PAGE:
And now for something completely unexpected: The New York Post recorded a profit for the first time in decades.
The colorful, pun-happy tabloid made money in the most recent quarter, its parent company, News Corp, said Thursday as part of its earnings report.
The Post, which was remade by Rupert Murdoch into the sensationalist, Fleet Street form he preferred, was famous within media circles for being a money-losing enterprise. But it afforded Mr. Murdoch a significant voice in American media. Its aggressive coverage of boldfaced names and intense focus on Wall Street made it a must-read among the powerful. And its financial losses, which at one point reached more than $40 million annually, was considered well worth the cost.
But the irony in The Post’s new profit milestone is that it comes at a time when the paper has arguably lost much of its sensationalist charm and no longer enjoys its reputation as a potent tabloid teaser.
Losses at Mr. Murdoch’s papers in Australia and Britain have forced News Corp to tighten belts at every division in the last few years. The Post also underwent deep cost cuts, laying off more than 20 staff members last year and announcing a leadership change in January. In October, some of the paper’s reporters revolted when they were asked to put their names to a dubious report tying Joseph R. Biden Jr. to his son Hunter’s lobbying activities abroad.
News Corp didn’t say exactly how much profit the paper made, but Robert Thomson, the chief executive, touted the moment and added, “Our task now is to ensure its long-term profitability.”
Mr. Murdoch’s other U.S. paper, The Wall Street Journal, continued to see strong financial results. The broadsheet had 3.22 million print and digital subscribers as of the end of December, a 19 percent jump over the previous year. Of that number, about 2.46 million were for digital-only customers, a 28 percent increase over the previous year, amounting to a gain of about 106,000 new digital customers for the period.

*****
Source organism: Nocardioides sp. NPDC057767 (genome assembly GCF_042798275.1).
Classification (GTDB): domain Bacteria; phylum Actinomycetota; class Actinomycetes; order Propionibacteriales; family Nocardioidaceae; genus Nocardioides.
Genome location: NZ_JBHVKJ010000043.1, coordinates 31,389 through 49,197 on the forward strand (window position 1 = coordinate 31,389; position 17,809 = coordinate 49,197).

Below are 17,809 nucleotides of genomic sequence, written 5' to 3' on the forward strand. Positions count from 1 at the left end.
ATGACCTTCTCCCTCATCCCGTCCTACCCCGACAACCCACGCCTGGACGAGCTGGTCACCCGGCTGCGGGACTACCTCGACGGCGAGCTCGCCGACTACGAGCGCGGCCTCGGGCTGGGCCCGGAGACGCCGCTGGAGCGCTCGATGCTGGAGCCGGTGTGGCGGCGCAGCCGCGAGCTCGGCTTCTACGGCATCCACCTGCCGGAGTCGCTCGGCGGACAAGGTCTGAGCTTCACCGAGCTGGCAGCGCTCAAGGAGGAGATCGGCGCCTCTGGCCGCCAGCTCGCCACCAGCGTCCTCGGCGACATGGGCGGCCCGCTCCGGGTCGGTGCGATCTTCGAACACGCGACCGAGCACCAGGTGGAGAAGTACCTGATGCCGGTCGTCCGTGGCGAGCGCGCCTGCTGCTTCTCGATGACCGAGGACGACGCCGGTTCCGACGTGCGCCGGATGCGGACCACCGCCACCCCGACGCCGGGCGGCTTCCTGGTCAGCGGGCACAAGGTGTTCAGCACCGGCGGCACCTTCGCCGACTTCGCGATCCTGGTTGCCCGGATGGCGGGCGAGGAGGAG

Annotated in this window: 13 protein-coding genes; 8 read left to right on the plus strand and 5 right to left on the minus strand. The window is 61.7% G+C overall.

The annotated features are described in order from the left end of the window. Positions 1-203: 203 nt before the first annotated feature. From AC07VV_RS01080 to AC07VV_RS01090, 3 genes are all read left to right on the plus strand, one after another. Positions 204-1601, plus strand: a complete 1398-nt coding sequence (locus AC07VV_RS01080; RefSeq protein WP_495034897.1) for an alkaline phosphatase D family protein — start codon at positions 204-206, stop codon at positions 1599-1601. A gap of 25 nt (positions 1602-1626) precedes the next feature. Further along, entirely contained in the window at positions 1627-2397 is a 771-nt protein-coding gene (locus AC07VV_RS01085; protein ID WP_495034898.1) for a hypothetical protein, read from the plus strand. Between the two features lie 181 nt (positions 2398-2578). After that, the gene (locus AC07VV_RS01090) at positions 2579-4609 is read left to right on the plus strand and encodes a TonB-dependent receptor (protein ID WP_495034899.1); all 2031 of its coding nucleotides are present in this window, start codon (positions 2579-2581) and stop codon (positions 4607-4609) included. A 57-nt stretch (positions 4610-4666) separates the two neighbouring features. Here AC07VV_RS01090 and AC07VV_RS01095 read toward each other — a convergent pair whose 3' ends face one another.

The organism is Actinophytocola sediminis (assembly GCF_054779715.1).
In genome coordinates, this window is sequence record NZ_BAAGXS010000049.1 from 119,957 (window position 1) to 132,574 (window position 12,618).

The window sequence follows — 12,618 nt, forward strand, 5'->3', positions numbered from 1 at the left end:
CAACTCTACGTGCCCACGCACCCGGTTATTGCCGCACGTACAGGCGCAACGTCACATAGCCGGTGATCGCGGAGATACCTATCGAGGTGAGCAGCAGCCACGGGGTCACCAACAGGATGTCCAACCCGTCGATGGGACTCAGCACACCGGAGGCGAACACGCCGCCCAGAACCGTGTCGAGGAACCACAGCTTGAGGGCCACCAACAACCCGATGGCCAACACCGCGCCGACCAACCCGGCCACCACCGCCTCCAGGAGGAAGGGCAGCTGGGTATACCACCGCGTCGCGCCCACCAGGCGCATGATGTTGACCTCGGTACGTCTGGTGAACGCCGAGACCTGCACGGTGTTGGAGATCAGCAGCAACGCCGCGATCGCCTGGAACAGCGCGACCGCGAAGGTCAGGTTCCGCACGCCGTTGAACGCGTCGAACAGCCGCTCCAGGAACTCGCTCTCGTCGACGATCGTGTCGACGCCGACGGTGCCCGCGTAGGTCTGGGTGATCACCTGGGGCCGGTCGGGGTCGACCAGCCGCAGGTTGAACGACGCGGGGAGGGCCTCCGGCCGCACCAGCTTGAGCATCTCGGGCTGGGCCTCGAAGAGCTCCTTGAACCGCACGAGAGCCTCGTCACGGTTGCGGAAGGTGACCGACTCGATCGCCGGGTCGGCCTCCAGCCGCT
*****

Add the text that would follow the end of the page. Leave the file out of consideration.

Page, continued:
Dow Jones, which includes The Journal, the sister publication Barron’s, and Risk and Compliance, an expensive subscription product targeted primarily to banks and other big businesses, saw a 4 percent increase in revenue, to $446 million. Profit before taxes rose 43 percent to $109 million, a portion of which was driven by Risk and Compliance.
As at other papers, advertising revenue at Dow Jones, which includes The Journal, continued to fall, with a 29 percent decrease in print ads, but digital advertising rebounded, growing 29 percent over the previous year. Advertising decreased overall by 4 percent, the company said.
News Corp reported a 3 percent decline in its overall revenue, to $2.41 billion, and a pretax profit of $497 million for the three months ending in December, the company’s second fiscal quarter.
But the company’s biggest bright spot was at the book publisher HarperCollins, where revenue jumped 23 percent, to $544 million, as the division saw higher sales in every book category. News Corp recently lost its bid to Penguin Random House to buy the rival publisher Simon & Schuster.
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